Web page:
‘Not a preferred option’

So is multimillionaire President Obama is something different than a Third Way-loving neoliberal? I can’t wait to hear multimillionaire talking head Lawrence O’Donnell explain this one:

WASHINGTON — The White House on Wednesday closed the door a little more on the debt proposal being floated by Senate Minority Leader Mitch McConnell (R-Ky.) [Ed. note: apprx. $17 million; wife Elaine Chao, board member of Wells Fargo and other boards, compensation unknown], a measure already under siege by conservatives.

“This is not a preferred option,” White House Press Secretary Jay Carney [Ed. note: annual salary $172K, married to ABC News correspondent Claire Shipman, believed to be $700K per annum] said of McConnell’s proposal in his daily briefing.

McConnell’s proposal for avoiding debt default — to transfer full power to raise the debt ceiling to the White House for the remainder of Obama’s current term, cutting Congress out of the process — does nothing to address deficit reduction, Carney said. And Obama is set on making sizable cuts.

“The president is firmly committed to significant cuts in spending and to dealing with our deficit and debt problems in a balanced way,” he said. “Bigger is better. … It’s an opportunity for a game-changer, to put the United States on much firmer ground as we really get into the 21st century and the economic competition that confronts us.”

You got that, people? This is from the White House press secretary: “Bigger is better.” You say “rope-a-dope,” I say “watch your wallets.”

Yes, I get the alleged end game. I know that 60 of the GOP freshmen have signed the “no tax” pledge of unelected Koch legbreaker Grover Norquist [born wealthy, trust fund baby who earns $200K annually from part-time job directing Americans for Tax Reform and other miscellaneous income], which means that at least 38 Democrats have to sign onto any debt ceiling deal. So surely House Dems would use that leverage to protect Social Security and Medicare, right?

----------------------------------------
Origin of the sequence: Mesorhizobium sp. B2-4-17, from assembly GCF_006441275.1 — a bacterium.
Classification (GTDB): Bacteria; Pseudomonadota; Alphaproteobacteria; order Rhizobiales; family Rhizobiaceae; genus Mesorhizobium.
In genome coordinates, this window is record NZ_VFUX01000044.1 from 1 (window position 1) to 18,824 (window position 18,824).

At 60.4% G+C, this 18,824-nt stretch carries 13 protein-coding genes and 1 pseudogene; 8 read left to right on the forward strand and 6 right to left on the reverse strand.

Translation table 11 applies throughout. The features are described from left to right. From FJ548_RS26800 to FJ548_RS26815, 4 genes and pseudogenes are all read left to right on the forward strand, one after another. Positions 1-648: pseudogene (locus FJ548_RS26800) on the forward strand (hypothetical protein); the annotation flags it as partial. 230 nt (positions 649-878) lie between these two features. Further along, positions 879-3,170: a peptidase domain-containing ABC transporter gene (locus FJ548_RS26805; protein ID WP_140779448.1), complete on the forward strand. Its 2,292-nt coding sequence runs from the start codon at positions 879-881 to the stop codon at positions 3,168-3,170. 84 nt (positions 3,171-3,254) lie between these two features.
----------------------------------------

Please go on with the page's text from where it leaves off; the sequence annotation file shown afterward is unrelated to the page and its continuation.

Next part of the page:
The problem here is, President Obama really likes that old-time DLC religion. He shows every sign of actually wanting a Republican deal on Social Security and Medicare (let’s not forget the Catfood Commission), and has a recent track record of forcing House Democrats to bend over for un-Democratic things. (You know, like a health care bill without a public option?)

Hey, maybe I’m wrong. I hope so. But since we’ve known all along that the Republicans would never actually allow a default, wouldn’t the real stroke of 11-dimensional progressive genius have been to refuse to negotiate at all? To say, “People are hurting enough and this deficit talk is a manufactured crisis”? Nope. He wants these cuts. He’s probably going to get them.

P.S. I thought I would add a little perspective to the debate over cutting “only” $1200 a year from women in their 90s who make less than $15,000 a year.

One thought on “‘Not a preferred option’

  1. Yup — to these Powers That Be types $1200 is chump change. To the person living on $15,000 a year it’s survival.

    What’s that economic term? Ah, yes: Marginal Utility.

    For the person with very few dollars, every last one of them is precious. For the person with a million dollars, the last dollar is virtually meaningless.

    The $1200 for the woman in the example is precious — it’s 8% if her entire gross income. For those you list in your post, as I said, the same amount is chump change.

    NPR had a segment on the unemployed this past week. One guy, who’d been earning a 6 figure income, now out of work for a long time, said he was going to drive to the bank to contest an $8.65 incorrect charge. He did this at the cost of gas and time; presently his time is cheap and his last dollar is precious. So, even if it cost him, oh, $2-4 in gasit was worth getting the $4.65 or 6.65 back onto his side of the ledger. It was precious to him.

    Obama does not work for us — and now, when he can get the debt ceiling raised until after the 2012 election, he still is after deep cuts to the social safety net. He’s offered, per David Dayen, huge cuts with no revenue in exchange for an increase in the debt ceiling. Really?

    Oh, yes, he does want to cut both SocSec and Medicare coverage for that 90 year old widow.

    What a guy.

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